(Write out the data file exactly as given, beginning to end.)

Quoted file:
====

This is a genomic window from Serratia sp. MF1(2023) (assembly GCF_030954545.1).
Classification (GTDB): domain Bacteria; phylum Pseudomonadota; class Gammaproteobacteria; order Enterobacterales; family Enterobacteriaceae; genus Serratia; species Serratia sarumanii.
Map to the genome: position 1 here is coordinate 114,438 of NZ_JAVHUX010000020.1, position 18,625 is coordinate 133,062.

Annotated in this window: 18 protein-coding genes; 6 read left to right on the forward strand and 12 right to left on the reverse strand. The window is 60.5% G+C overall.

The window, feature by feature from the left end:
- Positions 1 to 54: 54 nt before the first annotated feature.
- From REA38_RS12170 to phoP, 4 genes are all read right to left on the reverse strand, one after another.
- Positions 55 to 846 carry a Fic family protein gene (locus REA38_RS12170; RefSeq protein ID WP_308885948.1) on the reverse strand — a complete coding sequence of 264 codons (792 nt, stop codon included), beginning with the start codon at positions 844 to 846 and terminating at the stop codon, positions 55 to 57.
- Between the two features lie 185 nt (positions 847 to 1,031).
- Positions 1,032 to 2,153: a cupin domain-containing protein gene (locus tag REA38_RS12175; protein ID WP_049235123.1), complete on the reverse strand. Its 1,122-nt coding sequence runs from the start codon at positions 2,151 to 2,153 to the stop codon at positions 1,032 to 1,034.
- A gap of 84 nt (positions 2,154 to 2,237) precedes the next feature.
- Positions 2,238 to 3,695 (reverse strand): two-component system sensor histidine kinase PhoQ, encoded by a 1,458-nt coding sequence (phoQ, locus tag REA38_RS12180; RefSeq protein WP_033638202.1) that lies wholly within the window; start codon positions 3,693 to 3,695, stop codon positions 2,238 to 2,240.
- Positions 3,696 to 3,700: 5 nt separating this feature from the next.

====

This is a genomic window from Serratia sp. MF1(2023) (assembly GCF_030954545.1).
Classification (GTDB): domain Bacteria; phylum Pseudomonadota; class Gammaproteobacteria; order Enterobacterales; family Enterobacteriaceae; genus Serratia; species Serratia sarumanii.
Map to the genome: position 1 here is coordinate 114,438 of NZ_JAVHUX010000020.1, position 18,625 is coordinate 133,062.

Annotated in this window: 18 protein-coding genes; 6 read left to right on the forward strand and 12 right to left on the reverse strand. The window is 60.5% G+C overall.

The window, feature by feature from the left end:
- Positions 1 to 54: 54 nt before the first annotated feature.
- From REA38_RS12170 to phoP, 4 genes are all read right to left on the reverse strand, one after another.
- Positions 55 to 846 carry a Fic family protein gene (locus REA38_RS12170; RefSeq protein ID WP_308885948.1) on the reverse strand — a complete coding sequence of 264 codons (792 nt, stop codon included), beginning with the start codon at positions 844 to 846 and terminating at the stop codon, positions 55 to 57.
- Between the two features lie 185 nt (positions 847 to 1,031).
- Positions 1,032 to 2,153: a cupin domain-containing protein gene (locus tag REA38_RS12175; protein ID WP_049235123.1), complete on the reverse strand. Its 1,122-nt coding sequence runs from the start codon at positions 2,151 to 2,153 to the stop codon at positions 1,032 to 1,034.
- A gap of 84 nt (positions 2,154 to 2,237) precedes the next feature.
- Positions 2,238 to 3,695 (reverse strand): two-component system sensor histidine kinase PhoQ, encoded by a 1,458-nt coding sequence (phoQ, locus tag REA38_RS12180; RefSeq protein WP_033638202.1) that lies wholly within the window; start codon positions 3,693 to 3,695, stop codon positions 2,238 to 2,240.
- Positions 3,696 to 3,700: 5 nt separating this feature from the next.